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Maximising your income

Lots of people are in debt because they don't receive all the money they are entitled to. Check to see if you can increase your income. You should also have a look at your expenditure and see if you can reduce it.

Are you paying too much tax?
Check with your local tax office to make sure that you have the right tax code. Some employees can claim tax relief on work related expenses. You can get a higher tax allowance if you are registered blind or were widowed before 5 April 2000. If you are over 65 you can also get a higher tax allowance. Some maintenance payments also qualify. Check with your tax office.

A new Children's Tax Credit has been available since April 2001. You can claim if you have a dependent child under 16. Contact the Children's Tax Credit Helpline on 0845 300 1036.

The minimum wage - are you paid enough?
Check that you are being paid at least the national minimum wage. The rates for this are changed by Government from time to time. With effect from 1st October 2009 this is 5.80 an hour if you are aged 22 and over, 4.83 if you are aged 18-21 and £3.57 if you are under 18 and no longer of compulsory school age. For information ring the Government helpline on 0845 6000 678.
Are you getting all the benefits you can?
There are a range of different types of benefits which you might be entitled to. This will depend on your particular circumstances. You may be able to claim:
  • benefits based on National Insurance contributions you have paid. These include Contributory Job Seekers Allowance, Incapacity Benefit, Pensions and Maternity Benefits.
  • means-tested benefits. The amount of help you get depends on how much money you already have coming into your home. There are also set limits on how much savings you are allowed to have and still claim. You do not need to have paid National Insurance Contributions to claim them. They include Income-based Job Seekers Allowance, Income Support and Tax Credits.

Some benefits are not means tested, nor do you have to have paid any National Insurance contributions in order to claim them. These include Child Benefit if you have dependent children. There are also benefits for people with disabilities such as Disability Living Allowance, Attendance Allowance, and Invalid Care Allowance for their carers. Whether you can claim any of these benefits will depend upon the nature of your illness or disability and the effect it has on you.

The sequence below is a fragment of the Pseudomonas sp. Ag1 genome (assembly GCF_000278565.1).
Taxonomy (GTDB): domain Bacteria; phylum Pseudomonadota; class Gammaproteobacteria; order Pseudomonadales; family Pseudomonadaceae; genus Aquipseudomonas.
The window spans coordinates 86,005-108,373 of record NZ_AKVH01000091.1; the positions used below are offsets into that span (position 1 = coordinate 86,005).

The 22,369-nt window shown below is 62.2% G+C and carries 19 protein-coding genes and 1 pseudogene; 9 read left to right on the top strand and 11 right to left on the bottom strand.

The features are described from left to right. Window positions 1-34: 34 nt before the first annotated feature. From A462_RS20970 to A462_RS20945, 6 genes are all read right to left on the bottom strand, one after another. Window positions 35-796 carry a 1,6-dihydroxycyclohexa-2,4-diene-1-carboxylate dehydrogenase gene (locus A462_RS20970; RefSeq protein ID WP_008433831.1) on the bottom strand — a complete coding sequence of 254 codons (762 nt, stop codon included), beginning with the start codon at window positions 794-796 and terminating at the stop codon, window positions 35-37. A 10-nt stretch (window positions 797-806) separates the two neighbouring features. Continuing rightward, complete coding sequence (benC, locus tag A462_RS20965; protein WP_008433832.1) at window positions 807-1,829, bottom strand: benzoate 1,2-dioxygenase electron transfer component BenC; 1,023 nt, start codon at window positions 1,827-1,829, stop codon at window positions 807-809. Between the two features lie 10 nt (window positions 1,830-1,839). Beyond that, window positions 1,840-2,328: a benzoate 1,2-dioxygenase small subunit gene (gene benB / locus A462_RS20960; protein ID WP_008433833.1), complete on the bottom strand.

Working out which benefits you can claim can be complicated. For more information on benefits:

  • contact your local Benefits Agency or a local advice centre.
  • see our section on Benefits.
Can you reduce your expenditure?
If you're struggling to make your mortgage payments, or trying to clear your arrears, one way of increasing the money you have to make these payments is to reduce your other spending.

Look at your personal budget again. Go through every item under Expenditure, and ask yourself these questions:

  • Do I really need this item?
  • Can I reduce the amount I spend on it?
  • Can I replace it with a cheaper alternative?
  • Are there any recent changes in circumstances that could affect the payment?

See the section on Spending money and budgeting for more ideas on reducing your expenditure.

You might want to see what Julie and Rajesh did before you decide on your savings.

When you've decided how much you can save, and on what, you can go back your personal budget to put in the changes.

Case study: Remember Julie and Rajesh? Their weekly budget showed they couldn't afford all their bills - they'd been missing mortgage payments as a result, and had built up arrears.

They go through their weekly expenditure, and identify the following items:

  • Housekeeping - if they spend more time on preparing food and spend less on ready-prepared meals, they think they can save 15.00 a week.
  • School meals - Rajesh will make packed lunches for Julie and their daughter every day, saving 7.50 a week.
  • TV - they decide to cancel their cable TV subscription, saving them 6.00 a week.
  • Maintenance payments - Because Rajesh has lost his job, his income has fallen. He contacts his former partner to negotiate a reduced maintenance payment, reducing it by 5.00 a week.
  • Mobile phone - Julie will only use her mobile for incoming calls and her 'free' minutes - saving 3.50 a week.
  • Childminding - while Rajesh is out of work, they will stop using a childminder/babysitter, saving them another 15.00 a week.

This saves them a total of 52 a week, or 225.33 a month. So their weekly budget now leaves them 17.80 a week to repay their creditors.

Here's their new personal budget.

Example Budget including incomings and outgoings

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